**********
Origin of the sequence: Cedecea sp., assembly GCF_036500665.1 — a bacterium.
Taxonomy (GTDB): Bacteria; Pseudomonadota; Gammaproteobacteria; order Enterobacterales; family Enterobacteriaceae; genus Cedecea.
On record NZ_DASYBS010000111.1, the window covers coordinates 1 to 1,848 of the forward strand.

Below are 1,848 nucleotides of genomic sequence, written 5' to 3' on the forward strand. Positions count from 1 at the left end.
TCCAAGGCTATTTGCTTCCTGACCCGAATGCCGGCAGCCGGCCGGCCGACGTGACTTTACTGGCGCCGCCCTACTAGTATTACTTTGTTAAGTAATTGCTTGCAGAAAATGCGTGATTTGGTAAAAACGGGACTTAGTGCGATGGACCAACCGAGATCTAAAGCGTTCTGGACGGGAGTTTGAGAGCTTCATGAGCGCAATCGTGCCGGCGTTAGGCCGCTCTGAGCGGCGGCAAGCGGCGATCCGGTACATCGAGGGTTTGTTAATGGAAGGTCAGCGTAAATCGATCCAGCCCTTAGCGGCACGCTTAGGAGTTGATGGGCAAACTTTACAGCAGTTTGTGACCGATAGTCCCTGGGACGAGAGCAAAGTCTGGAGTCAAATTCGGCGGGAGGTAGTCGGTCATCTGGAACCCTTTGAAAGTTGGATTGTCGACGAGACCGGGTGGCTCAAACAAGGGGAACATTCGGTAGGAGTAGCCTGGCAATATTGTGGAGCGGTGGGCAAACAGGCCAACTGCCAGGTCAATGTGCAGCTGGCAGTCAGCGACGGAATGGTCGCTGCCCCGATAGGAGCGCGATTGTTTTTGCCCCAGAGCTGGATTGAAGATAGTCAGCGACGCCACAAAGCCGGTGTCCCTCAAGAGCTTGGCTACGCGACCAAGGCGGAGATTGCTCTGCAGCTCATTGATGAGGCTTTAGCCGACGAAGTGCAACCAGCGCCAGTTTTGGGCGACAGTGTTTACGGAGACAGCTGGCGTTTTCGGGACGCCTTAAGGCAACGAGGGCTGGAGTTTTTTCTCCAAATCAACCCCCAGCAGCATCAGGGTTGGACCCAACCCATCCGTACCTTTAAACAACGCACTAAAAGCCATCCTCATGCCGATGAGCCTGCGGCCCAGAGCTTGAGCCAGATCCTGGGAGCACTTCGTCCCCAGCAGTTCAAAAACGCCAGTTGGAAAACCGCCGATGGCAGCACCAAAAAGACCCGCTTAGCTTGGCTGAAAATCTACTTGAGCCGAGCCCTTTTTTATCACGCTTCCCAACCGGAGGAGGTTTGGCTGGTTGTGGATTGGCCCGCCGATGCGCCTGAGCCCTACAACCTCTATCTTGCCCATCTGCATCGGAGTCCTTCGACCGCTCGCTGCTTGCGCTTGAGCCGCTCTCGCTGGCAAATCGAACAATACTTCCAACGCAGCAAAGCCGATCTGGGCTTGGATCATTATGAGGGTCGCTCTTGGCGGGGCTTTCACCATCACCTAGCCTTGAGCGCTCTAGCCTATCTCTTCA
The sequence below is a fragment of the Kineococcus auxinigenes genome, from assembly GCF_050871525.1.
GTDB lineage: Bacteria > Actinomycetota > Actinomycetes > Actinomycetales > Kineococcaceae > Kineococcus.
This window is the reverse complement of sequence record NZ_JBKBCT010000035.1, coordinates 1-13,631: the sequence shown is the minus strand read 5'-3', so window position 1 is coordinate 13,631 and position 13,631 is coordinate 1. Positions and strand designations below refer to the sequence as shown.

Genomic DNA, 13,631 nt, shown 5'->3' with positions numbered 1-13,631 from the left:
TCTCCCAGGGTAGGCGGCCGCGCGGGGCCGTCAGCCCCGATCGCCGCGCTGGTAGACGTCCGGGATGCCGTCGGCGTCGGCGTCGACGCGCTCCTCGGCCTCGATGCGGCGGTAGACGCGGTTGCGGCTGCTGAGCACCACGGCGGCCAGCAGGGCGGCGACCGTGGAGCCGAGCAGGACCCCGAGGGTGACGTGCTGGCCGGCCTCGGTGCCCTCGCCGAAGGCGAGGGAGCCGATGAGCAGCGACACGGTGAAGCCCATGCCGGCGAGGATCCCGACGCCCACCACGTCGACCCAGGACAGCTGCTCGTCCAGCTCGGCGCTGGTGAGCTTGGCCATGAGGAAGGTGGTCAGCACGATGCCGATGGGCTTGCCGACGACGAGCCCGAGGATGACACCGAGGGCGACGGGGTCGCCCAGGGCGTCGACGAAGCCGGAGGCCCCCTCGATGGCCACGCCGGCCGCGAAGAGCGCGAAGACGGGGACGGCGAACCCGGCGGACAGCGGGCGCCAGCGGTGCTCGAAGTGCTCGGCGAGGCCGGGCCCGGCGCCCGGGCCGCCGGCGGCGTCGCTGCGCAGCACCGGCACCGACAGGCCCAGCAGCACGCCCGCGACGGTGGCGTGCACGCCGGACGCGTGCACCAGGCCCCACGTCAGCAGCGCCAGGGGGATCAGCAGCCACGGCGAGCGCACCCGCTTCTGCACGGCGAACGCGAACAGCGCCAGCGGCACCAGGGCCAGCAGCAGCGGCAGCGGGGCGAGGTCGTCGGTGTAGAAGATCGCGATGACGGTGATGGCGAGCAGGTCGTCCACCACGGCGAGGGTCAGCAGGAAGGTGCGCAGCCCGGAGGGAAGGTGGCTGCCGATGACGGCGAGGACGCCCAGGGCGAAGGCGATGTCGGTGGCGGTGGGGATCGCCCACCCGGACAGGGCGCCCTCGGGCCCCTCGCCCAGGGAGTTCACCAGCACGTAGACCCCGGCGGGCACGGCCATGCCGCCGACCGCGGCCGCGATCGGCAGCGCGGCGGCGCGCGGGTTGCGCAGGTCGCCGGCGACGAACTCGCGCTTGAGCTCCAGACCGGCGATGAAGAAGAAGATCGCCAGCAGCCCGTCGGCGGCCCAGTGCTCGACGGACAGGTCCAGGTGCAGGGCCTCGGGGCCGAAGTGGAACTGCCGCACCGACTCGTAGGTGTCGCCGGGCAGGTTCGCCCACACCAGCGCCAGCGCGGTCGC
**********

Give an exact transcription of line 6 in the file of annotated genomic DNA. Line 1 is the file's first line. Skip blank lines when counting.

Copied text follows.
The sequence below is a fragment of the Kineococcus auxinigenes genome, from assembly GCF_050871525.1.